Thursday, February 24, 2011

Can Street Furniture Bring Street Fitness? Find out at Openfile Toronto

Being fortunate in the past to have served as an editor at Spacing Magazine, I have come to notice installations of new objects in public space much more than I would have previously. And this tendency doesn't just apply to public art, or to public typos. In the fall, the installation of some public athleticism--ie. new outdoor gyms in Toronto--also caught my eye.

At first, these gyms appealed to the (very strong) nostalgist in me, bringing back the afternoons I once spent jogging around woodchip-lined Calgary fitness parks in the 1980s and 1990s. (Oh for the days when I could do a chinup!)

Then, I started wondering... why bring the outdoor fitness "park" back after so many of them from the 80s seem to be decrepit and abandoned?

Could this be part of a wider trend to remove "sedentary" street furniture like benches and bus stop shelters and replace them with more sporting types of equipment?

Today Openfile Toronto published my brief look at some of these questions. An excerpt:

Over the past year, new outdoor gyms have been installed in four Toronto parks: Woodbine Beach Park; Julius Deutsch Park (formerly Cecil Street Parkette) and Sally Bird Park, both in the Annex; and Glen Ravine Park, near Eglinton Avenue East and Midland Avenue. All are public; all are free. The largest, arrayed around the Woodbine Beach playground, has seven stations that can accommodate a total of twelve people, and includes a leg press, seated back row, and elliptical trainer. The smallest, at Sally Bird Park, has three stations—a chest press, air skier, and warm-up-and-stretch station—that can handle four users.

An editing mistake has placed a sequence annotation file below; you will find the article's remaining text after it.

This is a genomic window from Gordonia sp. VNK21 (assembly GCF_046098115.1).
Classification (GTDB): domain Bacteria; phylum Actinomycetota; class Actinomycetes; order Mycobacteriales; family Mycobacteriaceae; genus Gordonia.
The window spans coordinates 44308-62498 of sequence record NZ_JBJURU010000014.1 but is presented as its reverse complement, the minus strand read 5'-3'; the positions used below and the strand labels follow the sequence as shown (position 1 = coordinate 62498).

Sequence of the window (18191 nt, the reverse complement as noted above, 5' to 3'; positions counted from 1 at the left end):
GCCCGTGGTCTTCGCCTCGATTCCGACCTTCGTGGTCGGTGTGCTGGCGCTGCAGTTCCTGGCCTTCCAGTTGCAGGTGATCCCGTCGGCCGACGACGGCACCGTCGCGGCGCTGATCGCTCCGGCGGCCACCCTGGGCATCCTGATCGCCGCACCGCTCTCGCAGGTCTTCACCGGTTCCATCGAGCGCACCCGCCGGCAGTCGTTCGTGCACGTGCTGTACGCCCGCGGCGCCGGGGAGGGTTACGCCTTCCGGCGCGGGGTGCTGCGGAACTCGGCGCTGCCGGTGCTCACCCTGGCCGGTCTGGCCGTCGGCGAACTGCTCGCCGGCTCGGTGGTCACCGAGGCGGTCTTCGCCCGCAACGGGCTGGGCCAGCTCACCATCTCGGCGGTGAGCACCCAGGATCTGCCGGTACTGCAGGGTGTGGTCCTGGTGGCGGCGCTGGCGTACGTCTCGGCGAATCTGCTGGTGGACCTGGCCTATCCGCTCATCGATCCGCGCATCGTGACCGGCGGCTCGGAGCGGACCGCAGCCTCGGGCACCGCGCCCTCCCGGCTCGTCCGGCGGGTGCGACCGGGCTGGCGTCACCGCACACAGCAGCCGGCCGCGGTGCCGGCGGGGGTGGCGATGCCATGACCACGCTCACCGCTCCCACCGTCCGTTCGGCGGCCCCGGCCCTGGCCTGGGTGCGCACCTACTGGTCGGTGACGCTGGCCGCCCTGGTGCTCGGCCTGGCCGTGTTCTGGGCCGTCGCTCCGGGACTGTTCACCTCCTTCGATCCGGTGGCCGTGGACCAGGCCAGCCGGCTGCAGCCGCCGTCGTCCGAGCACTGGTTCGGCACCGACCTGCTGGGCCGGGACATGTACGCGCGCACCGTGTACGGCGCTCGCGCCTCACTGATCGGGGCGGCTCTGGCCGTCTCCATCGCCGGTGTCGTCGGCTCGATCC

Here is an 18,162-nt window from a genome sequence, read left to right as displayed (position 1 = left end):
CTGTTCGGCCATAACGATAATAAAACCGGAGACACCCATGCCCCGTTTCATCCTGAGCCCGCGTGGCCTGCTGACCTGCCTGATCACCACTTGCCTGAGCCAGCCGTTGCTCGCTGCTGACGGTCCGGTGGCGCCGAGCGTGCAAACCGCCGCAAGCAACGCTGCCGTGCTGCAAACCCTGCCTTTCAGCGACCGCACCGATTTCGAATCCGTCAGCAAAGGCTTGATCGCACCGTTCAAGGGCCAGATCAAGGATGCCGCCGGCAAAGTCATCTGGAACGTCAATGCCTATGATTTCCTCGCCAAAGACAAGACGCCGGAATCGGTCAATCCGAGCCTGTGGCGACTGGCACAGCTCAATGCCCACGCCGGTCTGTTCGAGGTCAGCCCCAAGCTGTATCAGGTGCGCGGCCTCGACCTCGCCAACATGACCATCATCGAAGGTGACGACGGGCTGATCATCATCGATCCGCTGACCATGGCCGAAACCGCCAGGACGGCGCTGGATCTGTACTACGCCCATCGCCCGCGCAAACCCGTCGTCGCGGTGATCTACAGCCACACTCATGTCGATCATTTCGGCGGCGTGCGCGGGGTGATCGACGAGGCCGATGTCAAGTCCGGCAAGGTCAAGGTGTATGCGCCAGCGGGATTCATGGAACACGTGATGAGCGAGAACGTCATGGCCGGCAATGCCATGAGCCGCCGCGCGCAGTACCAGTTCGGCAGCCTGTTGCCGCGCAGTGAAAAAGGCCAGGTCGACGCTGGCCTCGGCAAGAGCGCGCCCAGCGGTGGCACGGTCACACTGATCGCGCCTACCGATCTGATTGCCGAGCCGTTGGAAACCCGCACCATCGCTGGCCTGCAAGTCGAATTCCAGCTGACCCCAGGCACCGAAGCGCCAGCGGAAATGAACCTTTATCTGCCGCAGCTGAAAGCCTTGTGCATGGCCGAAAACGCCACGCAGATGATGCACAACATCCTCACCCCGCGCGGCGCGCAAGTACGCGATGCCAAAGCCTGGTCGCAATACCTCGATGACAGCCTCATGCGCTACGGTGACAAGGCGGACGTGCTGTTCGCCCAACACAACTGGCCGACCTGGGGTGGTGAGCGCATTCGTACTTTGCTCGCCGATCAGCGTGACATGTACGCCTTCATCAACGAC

“If we could do this everywhere, we would,” says Catriona Delaney, manager of Get Active Toronto, a nonprofit that helped coordinate placement of the Woodbine and Glen Ravine gyms. “If kids are brought to the playground, but their parents are sitting on benches, what message does that send? We’d like to build a physically active culture by default rather than by mandate.”

This outdoor-fitness trend has some eighty-year-old precedents. In the 1930s, with unemployment at its height, concerns about declines in physical activity, combined with the need for make-work projects, resulted in the construction of walking trails in many parts of Canada. And in the '60s and '70s, governments, warned about the health effects of increasingly sedentary lifestyles, installed wood-and-steel fitness circuits like the Vita Parcours in Sunnybrook Park.

Delaney says that now's the time to further remove barriers to physical activity in Toronto. “We have the fastest-rising obesity rate of any city in the country,” she says. “These gyms are great for people who are just starting to be physically active. And we need that. We don’t all have the means to hire personal trainers, right?”

While these sites are great in a lot of ways, there's also some valid concerns about them. Read on at Openfile for those.

A few more extra notes of interest on this topic:

City Councillor Adam Vaughan, who faciliated two of the parks, told me he would one day like to see a park in his ward where the electric lights or other electric features are powered by the actions of people on these types of gym machines.

There's a variety of ways these parks have come to be across Canada. In Red Deer, they were implemented through a health-care interest group formed of doctors. In Calgary, two members of the community pushed for them. In many places, though, it is something that the muncipality decides they are going to do.

There are actually a lot more of these gyms in Canada's smaller cities than in its larger ones. Fort McMurray claims to have the largest outdoor gym in Canada, for instance.

The main domestic competitor for GreenGyms, which manufactured Toronto's outdoor gyms, is Alberta's Fitness Outdoors. I wonder how different these pieces of equipment art.